Release Date – 21st April 2023, Cert – 15, Run-time – 1 hour 44 minutes, Director – Daniel Goldhaber
A group of environmental activists plan to blow up a pipeline of a major oil refinery, some to make a statement others to act out personal revenge.
Perhaps the biggest asset held within How To Blow Up A Pipeline is the fact that the characters are the centre of it are flawed. The group of environmental activists aren’t gleaming heroes, nor are they overdone stereotypes of a political viewpoint. Instead, we see through individual flashbacks the reasons for their getting involved in the scheme which acts as the core of the film. Some wanting to properly make a difference and cause disruption because of climate change, others because their lives and health have been affected by living nearby to an oil refinery. It’s through these flashbacks that we see more of their flaws, bringing about more of a naturalistic feel to the proceedings and further engaging you in each moment.
The central events are those concerned with the actual idea of blowing up a pipeline. Bit by bit we see the group working on explosives, digging spots to hide barrels and dealing with the landscape around them. There’s an unspecified tension to a number of moments as things begin to go slightly wrong. The feeling calls back to Bart Layton’s brilliant American Animals as something that has clearly been so specifically planned with attention to every detail that if it goes any differently chaos might ensue. When dealing with explosives there’s an extra sense of jeopardy.
As the tension builds with each development it still feels uncertain as to whether it’s for the characters (some of them strangers scattered across America, some meeting for the first time in the middle of the Texan desert) at the centre of the piece, the plan itself or anyone who might be nearby (even if the landscape does seem to be almost entirely empty apart from one or two small structures, including the pipeline). When we reach flashbacks, some of which are excellently (and cruelly) cut into sustaining suspense, things are well timed and placed so as to not distract from the main set of events, or cause you to forget them, and in general move along rather well. Even the third act knows not to draw things out for the most part.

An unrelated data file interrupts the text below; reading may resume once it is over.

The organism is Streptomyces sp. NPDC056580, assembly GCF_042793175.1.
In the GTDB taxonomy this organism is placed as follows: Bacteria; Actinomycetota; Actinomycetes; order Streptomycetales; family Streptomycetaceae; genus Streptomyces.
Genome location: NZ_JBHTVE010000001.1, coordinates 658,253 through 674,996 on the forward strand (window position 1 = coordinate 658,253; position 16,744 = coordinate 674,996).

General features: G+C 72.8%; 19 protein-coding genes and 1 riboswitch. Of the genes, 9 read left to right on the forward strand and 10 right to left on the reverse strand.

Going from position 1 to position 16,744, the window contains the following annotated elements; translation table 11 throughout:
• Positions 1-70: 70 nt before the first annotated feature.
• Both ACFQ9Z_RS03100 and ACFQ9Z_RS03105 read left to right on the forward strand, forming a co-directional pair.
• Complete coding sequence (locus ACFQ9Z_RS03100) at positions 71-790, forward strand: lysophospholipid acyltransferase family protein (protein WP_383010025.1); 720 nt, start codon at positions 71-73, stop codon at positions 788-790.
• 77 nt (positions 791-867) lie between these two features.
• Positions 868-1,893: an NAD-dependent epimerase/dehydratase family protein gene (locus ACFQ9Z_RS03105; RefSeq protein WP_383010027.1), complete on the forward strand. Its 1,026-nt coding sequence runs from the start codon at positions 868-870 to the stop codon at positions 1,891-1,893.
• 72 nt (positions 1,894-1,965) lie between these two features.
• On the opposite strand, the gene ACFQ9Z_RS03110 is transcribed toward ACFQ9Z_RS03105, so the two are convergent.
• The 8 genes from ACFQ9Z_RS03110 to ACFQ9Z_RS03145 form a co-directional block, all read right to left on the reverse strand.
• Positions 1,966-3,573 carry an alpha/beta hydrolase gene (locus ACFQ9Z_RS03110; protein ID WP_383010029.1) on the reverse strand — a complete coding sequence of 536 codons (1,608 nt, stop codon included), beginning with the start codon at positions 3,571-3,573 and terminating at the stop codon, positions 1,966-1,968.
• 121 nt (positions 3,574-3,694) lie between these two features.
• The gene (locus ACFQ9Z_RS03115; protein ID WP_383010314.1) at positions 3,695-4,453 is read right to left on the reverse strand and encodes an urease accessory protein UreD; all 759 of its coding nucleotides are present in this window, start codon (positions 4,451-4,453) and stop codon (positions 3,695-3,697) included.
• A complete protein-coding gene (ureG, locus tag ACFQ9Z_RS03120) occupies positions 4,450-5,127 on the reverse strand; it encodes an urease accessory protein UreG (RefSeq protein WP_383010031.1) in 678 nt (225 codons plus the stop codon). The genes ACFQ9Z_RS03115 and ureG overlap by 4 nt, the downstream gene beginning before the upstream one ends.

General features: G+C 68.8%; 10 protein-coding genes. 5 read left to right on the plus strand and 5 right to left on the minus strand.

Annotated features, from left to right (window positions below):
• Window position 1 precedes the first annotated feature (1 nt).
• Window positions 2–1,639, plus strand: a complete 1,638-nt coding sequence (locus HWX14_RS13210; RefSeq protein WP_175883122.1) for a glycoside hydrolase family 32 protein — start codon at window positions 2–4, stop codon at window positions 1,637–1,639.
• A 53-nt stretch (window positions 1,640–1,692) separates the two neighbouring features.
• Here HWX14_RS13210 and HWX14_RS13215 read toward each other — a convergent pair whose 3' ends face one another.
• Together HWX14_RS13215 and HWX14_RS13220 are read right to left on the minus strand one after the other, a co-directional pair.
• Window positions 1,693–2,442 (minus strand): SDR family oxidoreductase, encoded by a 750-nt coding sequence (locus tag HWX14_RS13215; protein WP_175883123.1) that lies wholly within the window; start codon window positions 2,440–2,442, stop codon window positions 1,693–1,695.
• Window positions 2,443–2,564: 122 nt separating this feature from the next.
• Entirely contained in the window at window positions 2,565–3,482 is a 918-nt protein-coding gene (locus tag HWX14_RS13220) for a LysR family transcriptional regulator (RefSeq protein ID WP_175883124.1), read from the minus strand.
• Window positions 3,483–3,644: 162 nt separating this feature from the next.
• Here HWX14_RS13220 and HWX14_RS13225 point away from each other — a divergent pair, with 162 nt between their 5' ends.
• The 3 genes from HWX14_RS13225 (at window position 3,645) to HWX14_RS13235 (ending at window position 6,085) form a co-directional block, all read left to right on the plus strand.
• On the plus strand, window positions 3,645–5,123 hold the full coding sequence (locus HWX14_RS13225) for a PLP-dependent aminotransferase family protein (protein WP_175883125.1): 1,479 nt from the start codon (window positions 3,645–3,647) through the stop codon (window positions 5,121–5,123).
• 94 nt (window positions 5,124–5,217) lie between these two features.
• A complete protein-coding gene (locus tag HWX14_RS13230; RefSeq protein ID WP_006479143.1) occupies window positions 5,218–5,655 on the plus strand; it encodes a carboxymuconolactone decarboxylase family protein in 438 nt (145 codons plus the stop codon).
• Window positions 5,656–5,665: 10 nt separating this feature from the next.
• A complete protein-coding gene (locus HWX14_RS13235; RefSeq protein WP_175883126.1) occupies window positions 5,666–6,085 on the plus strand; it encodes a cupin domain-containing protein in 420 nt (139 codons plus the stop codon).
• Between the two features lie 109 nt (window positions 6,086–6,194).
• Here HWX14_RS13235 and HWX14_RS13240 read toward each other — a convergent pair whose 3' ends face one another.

There’s an engaging piece of work within How To Blow Up A Pipeline. It brings you in to the events and adds details through the flaws and personal backstories of the ensemble acting out the plot. They know what they’re doing, there are worries about it – the film doesn’t hesitate to discuss the character’s views on this as terrorism – and while some may be somewhat hesitant there are others who are simply angry and clearly driven by that, perhaps not always in the best possible way for themselves. The film is undeniably political, but it feels as if personal politics don’t frequently dominate the direction things take as there is discussion as to whether this is the right thing to do and indeed the film doesn’t condone all the behaviour on display (again, it acknowledges and finds strength in the fact that these are flawed figures). It adds to the natural feel which is present throughout and makes for a more engaging, and tense, piece of work. Perhaps sometimes helped by the fact that you don’t always know, at least in the opening stages, who or what the tension is for.
Tense and largely well-paced How To Blow Up A Pipeline’s biggest success is in depicting its characters as flawed. Bringing in more naturalism and believability it doesn’t resort to heavy cliché at either end of the political scale and instead all helping to add to the occasional tension throughout.